In a preferred embodiment, the invention provides a protein skimmer for removing the impurities in an aquarium, the protein skimmer comprising:
a) a first outer hollow cylinder having a top portion and a bottom portion;
b) a second inner hollow cylinder also having top and bottom portions, the inner hollow cylinder being concentrically secured inside the first outer hollow cylinder so that the bottom portion of the second hollow cylinder is adjacent the bottom portion of the first hollow cylinder, the first outer and second inner hollow cylinder defining therebetween an annular space;
c) a limewood air diffuser connected to an air pump to create air bubbles having a diameter not exceeding 1 mm, the air diffuser being located inside the second hollow cylinder adjacent the bottom portion of the second hollow cylinder;
whereby the air bubbles created by the air diffuser rise within the second hollow cylinder and displaces a body of water upwardly until it rises out of the second hollow cylinder where it falls under the effect of gravity into the annular space.
By the use of first and second tubular members or passageways and by its particular structure, the protein skimmer of the present invention allows for the combination of the co-current and the counter-current skimming actions without the need for additional air feeding means. This is achieved by displacing a body of water upwardly by the use of air bubbles, which results in a co-current skimming action, and by providing an area for the body of water to flow downward, which, with the air bubbles tendency to rise, results in a counter-current skimming action.
Apart from being simple in construction, the protein skimmer of the invention has the advantage of being silent in operation.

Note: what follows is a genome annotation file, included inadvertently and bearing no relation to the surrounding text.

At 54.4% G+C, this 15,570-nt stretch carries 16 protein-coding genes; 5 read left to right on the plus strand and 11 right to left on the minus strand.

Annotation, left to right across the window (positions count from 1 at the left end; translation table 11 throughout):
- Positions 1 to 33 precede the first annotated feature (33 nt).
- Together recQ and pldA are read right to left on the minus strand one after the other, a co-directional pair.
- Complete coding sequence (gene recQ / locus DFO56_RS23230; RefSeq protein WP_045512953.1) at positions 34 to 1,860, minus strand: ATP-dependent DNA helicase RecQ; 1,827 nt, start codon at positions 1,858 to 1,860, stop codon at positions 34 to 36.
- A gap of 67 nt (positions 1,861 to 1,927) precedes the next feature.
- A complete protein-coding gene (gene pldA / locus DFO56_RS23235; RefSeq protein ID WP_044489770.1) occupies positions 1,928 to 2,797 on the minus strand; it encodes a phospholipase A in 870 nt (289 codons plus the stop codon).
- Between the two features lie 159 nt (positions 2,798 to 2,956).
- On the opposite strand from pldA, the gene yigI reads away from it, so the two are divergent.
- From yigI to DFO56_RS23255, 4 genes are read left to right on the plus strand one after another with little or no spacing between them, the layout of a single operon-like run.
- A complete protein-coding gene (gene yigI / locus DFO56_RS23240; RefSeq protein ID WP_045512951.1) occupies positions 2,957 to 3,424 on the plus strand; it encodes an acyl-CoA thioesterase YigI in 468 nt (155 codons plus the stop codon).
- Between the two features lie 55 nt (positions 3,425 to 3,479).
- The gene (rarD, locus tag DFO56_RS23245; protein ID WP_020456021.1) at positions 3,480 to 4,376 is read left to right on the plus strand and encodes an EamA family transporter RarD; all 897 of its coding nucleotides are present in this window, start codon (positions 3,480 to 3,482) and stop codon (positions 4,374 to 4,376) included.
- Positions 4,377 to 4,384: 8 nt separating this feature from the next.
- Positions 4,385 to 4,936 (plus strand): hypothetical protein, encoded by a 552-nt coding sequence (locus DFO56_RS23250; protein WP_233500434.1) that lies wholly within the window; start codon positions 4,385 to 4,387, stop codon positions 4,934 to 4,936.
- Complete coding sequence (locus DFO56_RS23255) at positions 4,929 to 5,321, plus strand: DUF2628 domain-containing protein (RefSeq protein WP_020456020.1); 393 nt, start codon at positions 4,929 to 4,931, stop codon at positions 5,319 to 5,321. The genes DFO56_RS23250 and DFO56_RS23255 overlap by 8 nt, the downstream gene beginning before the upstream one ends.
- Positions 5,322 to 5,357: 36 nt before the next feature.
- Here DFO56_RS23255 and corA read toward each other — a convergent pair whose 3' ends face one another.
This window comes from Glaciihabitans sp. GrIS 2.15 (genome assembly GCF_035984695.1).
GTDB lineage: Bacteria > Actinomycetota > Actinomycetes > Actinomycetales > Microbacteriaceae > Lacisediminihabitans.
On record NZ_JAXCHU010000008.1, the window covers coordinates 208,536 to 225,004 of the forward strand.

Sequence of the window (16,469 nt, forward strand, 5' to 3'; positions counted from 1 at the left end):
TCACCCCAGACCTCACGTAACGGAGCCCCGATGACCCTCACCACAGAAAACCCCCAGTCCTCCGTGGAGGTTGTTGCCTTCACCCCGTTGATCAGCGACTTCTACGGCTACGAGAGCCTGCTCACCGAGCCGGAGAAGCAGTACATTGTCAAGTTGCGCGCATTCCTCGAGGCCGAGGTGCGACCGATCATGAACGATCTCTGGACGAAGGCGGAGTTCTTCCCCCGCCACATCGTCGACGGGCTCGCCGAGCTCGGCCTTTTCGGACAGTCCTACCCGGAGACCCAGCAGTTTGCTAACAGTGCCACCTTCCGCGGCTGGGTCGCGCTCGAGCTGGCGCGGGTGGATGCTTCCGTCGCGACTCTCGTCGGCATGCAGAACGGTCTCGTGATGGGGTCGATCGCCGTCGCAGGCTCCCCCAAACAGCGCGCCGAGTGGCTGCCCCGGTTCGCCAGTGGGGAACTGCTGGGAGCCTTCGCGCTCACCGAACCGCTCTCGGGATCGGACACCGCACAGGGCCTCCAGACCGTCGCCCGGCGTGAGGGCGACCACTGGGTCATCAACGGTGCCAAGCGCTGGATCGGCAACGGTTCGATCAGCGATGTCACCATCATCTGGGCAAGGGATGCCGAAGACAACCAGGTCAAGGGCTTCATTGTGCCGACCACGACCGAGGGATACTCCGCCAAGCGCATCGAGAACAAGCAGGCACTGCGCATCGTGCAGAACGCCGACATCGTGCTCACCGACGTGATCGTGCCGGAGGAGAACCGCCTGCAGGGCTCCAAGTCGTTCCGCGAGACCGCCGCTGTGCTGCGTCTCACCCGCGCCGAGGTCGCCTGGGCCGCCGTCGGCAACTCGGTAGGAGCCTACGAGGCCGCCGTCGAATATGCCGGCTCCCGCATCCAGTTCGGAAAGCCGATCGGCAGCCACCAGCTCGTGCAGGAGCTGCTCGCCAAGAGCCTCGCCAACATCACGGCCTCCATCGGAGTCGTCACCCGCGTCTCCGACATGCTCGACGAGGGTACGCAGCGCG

Other objects and features of the invention will become apparent by reference to the following specification and to the drawings.
The following is a description by way of a preferred embodiment, reference being made to the following drawings, in which:
FIG. 1 is a perspective view of the protein skimmer in accordance with the invention with parts broken away to illustrate internal components;
FIG. 2 is an exploded view of the protein skimmer shown in FIG. 1; and
FIG. 3 is a vertical cross-sectional view of the protein skimmer mounted in an aquarium, depicting the operation of the device.
The protein skimmer of the present invention is simple in construction and easy to operate. Referring to FIGS. 1 and 2, it comprises an outer tubular member 2, preferably of cylindrical shape, having a top portion 6 and a bottom portion 4. An inner tubular member 8, also of cylindrical shape, is located concentrically within the first outer tubular member 2 by use of spacers 14. The inner tubular member 8 has a top portion 12 and a bottom portion 10. An air diffuser 16 is located inside the second inner tubular member 8 by means of a collar 18 frictionally fixed to the inside wall of the outer tubular member 2. The air diffuser consists of a porous wooden block comprising a hole which is pierced across the direction of the grain. The first end of a tube 20 is inserted into the hole while the other end is connected to an air pump (not shown). A preferred type of air diffuser is a limewood block sold under the trade mark AQUASYS (available from Wattronics of Beaconsfield, Quebec, Canada).